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Saturday, July 1, 2023

Great Man's Disease

Recently I quoted biologist P. Z. Myers talking about the problem with physicists, in this case Sabine Hossenfelder:

But then (Hossenfelder) did the stereotypical physicist thing: she studies the fundamental building blocks of the universe, energy and matter and mathematics, so she decided to slide over into a field she knows nothing about and explain it to us. That’s why people were pestering me to critique her recent video, titled Is being trans a social fad among teenagers? I guess having a Ph.D. in physics makes you an expert in psychology and sociology as well as biology.

I don't know if this happens more with physicists than other types of scientists, but it's been a named phenomenon since before 1996, as I discovered via Paul Krugman - from whom I also discovered the term "wingnut welfare."

Back in 1996, Krugman wrote:

In the scientific world, the syndrome known as “great man’s disease” happens when a famous researcher in one field develops strong opinions about another field that he or she does not understand, such as a chemist who decides that he is an expert in medicine or a physicist who decides that he is an expert in cognitive science. The same syndrome is apparent in some business leaders who have been promoted to economic advisers: They have trouble accepting that they must go back to school before they can make pronouncements in a new field.

This is an obvious issue for the scientists associated with the Intellectual Dark Web. Steven Pinker, a psychologist, Anna Krylov, a quantum chemist, Richard Dawkins and James Watson are all victims of great man's disease, which obviously can afflict women too.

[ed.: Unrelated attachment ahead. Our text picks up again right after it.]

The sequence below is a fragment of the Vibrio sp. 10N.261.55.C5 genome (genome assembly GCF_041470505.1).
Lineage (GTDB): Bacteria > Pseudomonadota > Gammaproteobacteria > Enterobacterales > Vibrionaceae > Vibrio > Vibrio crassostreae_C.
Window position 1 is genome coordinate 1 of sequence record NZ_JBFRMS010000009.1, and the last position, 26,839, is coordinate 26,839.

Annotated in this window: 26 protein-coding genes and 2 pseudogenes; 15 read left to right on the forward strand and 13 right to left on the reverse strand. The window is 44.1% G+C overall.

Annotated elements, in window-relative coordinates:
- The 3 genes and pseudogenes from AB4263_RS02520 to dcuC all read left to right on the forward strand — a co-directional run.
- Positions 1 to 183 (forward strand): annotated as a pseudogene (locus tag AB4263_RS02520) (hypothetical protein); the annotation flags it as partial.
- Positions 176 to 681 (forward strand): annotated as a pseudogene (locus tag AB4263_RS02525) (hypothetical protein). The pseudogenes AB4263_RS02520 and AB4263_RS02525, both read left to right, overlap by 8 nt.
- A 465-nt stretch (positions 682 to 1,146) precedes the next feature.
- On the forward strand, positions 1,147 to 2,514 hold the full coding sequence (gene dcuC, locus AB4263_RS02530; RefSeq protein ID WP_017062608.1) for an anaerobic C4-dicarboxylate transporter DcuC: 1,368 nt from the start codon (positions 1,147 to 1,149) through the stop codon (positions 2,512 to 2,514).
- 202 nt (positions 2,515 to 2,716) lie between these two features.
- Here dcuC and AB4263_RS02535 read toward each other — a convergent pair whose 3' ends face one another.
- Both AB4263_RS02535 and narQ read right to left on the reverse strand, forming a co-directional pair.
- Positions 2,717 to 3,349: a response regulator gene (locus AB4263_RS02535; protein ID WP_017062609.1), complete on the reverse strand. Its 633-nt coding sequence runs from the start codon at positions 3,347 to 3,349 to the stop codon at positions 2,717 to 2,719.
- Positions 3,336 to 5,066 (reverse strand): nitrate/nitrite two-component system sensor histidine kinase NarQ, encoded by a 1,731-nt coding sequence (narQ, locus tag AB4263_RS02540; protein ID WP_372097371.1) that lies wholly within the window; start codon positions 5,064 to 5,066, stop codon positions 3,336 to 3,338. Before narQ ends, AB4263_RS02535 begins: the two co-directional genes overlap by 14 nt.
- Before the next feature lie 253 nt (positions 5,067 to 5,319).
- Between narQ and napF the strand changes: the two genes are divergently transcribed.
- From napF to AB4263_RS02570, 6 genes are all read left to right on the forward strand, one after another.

In the case of Anna Krylov, for example, it is truly amazing that she can be so accomplished in her field and yet be an utter failure at reasoning, as I discuss on this blog

Her argument on the catastrophic dangers of "cancel culture," when examined for more than a minute, is incoherent: first she stacks the deck by declaring, seemingly at random, a wide range of things as examples of cancel culture, like 17th century murder by the Catholic Church; then she (and Pinker) mock anyone who thinks the names of science terms are important, while simultaneously claiming that changing those names is a threat to our very future; and then Krylov calls the rescinding of honors from murderous dictators an example of "cancelling" - which completely refutes her position that anything dubbed "cancellation" is pure evil.

And there are plenty more examples, most perniciously when Pinker, Dawkins and Watson support the seriously flawed claims of sociobiology.

One reason why it's hard to cure Great Man's Disease is because our idiot media accepts the high self-opinions of these scientists without question, turning the race pseudoscience-loving mediocrity Steven Pinker into a "celebrity intellectual." 

One of the symptoms of Great Man's Disease is the belief that you don't have opinions, only pure objective conclusions, based on perfect rationality, unpolluted by self-interest, while those who disagree with you are driven exclusively by politics and ideology. A good example is the conviction of Steven Pinker and his sociobiology gang that their critics have no actual arguments against their claims but rather are
People who belong or want to belong to a social group, whether centered around political views, or a country or school, ethnic or gender identity, can signal their loyalty to the group and its values by demonstrating their "moral purity."

And then Pinker ensures that he never hears any arguments from his critics by shutting out all but his most groveling fans. And the gullible, feckless media.

P. Z. Myers has an excellent post on this topic, about the case of Skeptical Inquirer and Coyne and Maroja:
Do they seriously think Coyne & Maroja’s BS is not ideological, and is entirely objective and empirical? Its conservative bias is naked and flapping in the wind, but apparently conservatism and prejudice and blind defenses of the status quo are not a subjective presentation of an ideology.

It’s only a must-read for anti-“woke” bigots who want their biases reaffirmed.

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